Rich District, Poor District: Common Sense Practices to Maximise Resources and Improve Student Outcomes – Howie Knoff

Common Sense Practice #1 (Leadership)
7 C’s of success:
formal and informal processes that facilitate:
among school staff and district staff

Committees – reflect the research-based components of effective schools and schooling

The School Leadership Team (all committee co-chairs are members)
The Curriculum and Instruction Committee
The School Climate/ School Discipline Committee
The Professional Development/ Teacher Mentoring and Support Committee
The Family and Community Outreach Committee
The Student Assistance/ Multi-tiered/ Early Intervention Committee (made up of the best academic/ behavioural assessment/ intervention specialists in or available to the school)

All professionals regardless of their department or administrative assignment, are organised in cross-collaborative teams that focus on the following outcomes:

  • Students’ academic learning, mastery, and application
  • Students’ social, emotional and behavioural self-management and interpersonal success
  • Teachers’ effective instruction relative to student academics and self-management outcomes
  • Meaningful professional development and staff support to facilitate effective instruction and multi-tiered intervention resulting in successful student outcomes
  • Community and family outreach to maximise their support, collaboration, and involvement in educational processes/ activities at the district, school, and student levels

Common Sense #2 (Instruction)

Differentiated Instruction will not work when there are too many different skill groups in a classroom, or when teachers do not know the functional skills levels of their students.

Organisational suggestion for setting up classes – not too much of a range in abilities (skills based learning clusters)??? Possible?

Knowing the Zone of Proximal Development level of all students

* Use PAT-R, PAT-M, Running Records, etc.

* Data management system to pass on information from teacher to teacher essential.

Refer to:

Common Sense Practice #3 (Assessment):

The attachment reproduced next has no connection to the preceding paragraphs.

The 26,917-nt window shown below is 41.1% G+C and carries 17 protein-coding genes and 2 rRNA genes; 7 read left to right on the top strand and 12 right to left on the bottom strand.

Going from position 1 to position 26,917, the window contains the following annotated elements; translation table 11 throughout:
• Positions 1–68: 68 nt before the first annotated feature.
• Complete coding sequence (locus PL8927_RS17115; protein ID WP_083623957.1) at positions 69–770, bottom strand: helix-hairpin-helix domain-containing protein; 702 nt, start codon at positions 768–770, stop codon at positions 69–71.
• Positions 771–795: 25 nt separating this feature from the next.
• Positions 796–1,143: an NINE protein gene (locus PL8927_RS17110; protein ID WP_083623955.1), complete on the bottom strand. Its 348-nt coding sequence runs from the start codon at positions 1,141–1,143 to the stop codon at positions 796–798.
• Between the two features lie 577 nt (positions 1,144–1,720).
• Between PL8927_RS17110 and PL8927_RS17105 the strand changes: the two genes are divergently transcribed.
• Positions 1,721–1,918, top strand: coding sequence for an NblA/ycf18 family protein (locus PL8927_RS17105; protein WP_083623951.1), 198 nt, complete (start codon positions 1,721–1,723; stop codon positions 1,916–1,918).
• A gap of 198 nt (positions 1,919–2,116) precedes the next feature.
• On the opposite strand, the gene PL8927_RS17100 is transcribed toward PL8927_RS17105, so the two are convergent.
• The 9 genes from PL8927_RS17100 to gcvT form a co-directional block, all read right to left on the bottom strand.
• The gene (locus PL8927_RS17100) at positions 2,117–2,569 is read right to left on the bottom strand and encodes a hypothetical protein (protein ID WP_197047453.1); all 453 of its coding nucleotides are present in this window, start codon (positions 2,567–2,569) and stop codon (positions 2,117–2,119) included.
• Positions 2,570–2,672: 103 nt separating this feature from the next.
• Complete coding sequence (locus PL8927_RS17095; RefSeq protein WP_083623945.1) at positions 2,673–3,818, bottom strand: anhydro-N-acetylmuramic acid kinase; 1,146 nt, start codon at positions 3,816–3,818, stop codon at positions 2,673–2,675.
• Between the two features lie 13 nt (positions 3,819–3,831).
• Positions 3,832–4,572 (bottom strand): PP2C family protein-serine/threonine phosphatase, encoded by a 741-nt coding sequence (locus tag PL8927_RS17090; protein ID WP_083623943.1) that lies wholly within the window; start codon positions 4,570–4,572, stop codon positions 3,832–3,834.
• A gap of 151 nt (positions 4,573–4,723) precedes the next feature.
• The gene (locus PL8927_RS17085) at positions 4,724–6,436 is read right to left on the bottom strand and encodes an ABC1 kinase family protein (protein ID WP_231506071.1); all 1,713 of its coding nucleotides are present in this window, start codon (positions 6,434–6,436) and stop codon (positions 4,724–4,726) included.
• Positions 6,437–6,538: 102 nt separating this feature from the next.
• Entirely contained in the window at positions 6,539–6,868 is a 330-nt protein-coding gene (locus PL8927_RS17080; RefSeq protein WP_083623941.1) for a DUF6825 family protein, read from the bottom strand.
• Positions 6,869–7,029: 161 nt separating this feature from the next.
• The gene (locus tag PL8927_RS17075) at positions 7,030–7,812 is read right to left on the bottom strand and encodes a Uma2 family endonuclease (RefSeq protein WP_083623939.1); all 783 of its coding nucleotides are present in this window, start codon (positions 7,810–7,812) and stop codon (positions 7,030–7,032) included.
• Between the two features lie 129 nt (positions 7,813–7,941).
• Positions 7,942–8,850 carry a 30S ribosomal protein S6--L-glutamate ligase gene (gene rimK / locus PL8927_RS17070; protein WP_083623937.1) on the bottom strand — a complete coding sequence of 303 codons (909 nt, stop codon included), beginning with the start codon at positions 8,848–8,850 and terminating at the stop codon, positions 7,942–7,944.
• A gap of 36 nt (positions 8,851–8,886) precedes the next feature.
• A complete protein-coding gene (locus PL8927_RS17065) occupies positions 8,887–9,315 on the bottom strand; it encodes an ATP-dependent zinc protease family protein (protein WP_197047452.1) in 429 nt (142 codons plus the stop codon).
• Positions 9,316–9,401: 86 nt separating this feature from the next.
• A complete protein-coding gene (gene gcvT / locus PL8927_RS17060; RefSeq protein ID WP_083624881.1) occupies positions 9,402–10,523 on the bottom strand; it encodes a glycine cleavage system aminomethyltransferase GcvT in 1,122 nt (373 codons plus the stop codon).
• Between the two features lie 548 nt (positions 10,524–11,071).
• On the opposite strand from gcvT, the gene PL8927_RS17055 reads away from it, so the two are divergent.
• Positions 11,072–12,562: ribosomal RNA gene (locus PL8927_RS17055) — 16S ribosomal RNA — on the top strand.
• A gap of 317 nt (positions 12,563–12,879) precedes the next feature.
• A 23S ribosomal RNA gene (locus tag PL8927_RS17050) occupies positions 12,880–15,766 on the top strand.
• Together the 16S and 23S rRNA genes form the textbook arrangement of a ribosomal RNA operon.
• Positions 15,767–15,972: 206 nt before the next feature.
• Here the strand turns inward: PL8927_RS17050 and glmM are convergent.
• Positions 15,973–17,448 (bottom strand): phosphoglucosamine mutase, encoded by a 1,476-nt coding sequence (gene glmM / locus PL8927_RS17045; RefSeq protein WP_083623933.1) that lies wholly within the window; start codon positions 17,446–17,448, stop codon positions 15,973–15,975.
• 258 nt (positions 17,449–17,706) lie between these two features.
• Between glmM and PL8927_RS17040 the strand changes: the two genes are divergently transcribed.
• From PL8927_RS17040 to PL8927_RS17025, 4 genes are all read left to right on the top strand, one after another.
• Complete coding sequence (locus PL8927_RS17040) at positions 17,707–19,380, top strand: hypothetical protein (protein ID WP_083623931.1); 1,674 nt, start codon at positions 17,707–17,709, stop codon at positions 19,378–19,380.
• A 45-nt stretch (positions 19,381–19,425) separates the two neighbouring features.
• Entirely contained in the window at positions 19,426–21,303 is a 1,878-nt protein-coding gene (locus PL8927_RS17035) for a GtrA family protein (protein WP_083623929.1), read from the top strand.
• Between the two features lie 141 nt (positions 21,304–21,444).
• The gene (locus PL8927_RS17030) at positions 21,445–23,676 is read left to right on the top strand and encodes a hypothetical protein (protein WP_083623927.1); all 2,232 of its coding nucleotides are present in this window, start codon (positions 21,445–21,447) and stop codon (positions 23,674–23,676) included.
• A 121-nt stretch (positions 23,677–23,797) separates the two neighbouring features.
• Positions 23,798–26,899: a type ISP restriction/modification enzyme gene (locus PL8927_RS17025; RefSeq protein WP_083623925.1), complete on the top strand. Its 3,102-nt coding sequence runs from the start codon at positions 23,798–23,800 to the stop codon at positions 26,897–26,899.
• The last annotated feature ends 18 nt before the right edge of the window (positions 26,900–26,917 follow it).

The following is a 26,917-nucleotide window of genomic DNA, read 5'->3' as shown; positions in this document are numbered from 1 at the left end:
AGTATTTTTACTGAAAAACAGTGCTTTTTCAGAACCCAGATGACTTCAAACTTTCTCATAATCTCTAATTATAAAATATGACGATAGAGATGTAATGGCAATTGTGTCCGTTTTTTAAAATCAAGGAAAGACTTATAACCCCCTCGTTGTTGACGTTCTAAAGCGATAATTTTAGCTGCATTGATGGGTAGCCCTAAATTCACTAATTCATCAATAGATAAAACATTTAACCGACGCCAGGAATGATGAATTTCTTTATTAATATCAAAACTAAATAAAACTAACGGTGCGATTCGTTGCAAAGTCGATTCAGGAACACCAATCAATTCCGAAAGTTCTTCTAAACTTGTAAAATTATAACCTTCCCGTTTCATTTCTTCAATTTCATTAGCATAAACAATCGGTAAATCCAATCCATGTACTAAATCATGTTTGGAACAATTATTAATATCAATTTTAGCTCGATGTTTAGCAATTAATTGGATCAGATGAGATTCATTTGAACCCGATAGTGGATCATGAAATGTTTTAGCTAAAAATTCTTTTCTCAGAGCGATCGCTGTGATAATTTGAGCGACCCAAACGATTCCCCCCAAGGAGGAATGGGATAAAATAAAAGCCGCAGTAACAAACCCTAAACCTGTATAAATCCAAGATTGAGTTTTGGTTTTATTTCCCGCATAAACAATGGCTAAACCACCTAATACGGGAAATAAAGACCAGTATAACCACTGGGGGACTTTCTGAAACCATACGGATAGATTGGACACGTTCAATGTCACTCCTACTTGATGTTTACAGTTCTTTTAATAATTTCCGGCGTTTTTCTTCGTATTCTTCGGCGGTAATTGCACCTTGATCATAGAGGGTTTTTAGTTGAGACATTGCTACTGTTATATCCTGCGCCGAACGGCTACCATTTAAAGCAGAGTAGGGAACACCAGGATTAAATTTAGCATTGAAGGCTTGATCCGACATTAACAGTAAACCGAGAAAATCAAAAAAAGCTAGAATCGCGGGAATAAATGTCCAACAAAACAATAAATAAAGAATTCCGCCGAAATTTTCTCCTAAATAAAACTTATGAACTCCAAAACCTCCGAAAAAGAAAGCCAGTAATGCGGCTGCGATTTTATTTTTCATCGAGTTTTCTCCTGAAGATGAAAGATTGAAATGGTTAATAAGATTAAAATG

Every year level (or course) needs developmentally-appropriate curricular maps, that identify the knowledge, content and skills needed by students, along with the criteria for student mastery: and for every teacher to have the skills, materials, and opportunity needed to effectively differentiate and teach, assess, and monitor students’ learning and mastery.

Yes!! I feel that the most success we have had this year in terms of Professional Development has been developing a clear understanding of the skills and understandings needed by students in terms of reading comprehension. Analysing the PAT-R descriptive continuum helped to understand what students needed to be taught. Using this assessment tool helped teachers to identify the Zone of Proximal Development of each student from Year 2-7. From here clear goals were established for student learning, and instructional opportunities were planned to scaffold students’ learning.

Question: How closely are the PAT-R tests aligned with the Australian Curriculum?
This process need to be done in relation to the Australian Curriculum year level expectations.

Common Sense Practice #4 (Services and Support):
Share Resources
SWOT Analysis
Strengths, Weaknesses, Opportunities, Threats

Interdependent Audits:

  • Strategic Planning, Organisational Stability and Data-driven Decision Making Audits
  • Academic and Health/ Mental Health/ Wellness Curriculum, Curricular Alignment, and Curriculum Selection Audits
  • Technological Hardware and Software Curriculum, Instruction, and Intervention Support Audits
  • Professional Development, Supervision and Staff Evaluation Audits

Completing and sharing these audits allows everyone to know the resources available (and not available) and how they can be utilised.

Resources must be used to support needs of students. Communicating what resources are available, and sharing these across the school are important.



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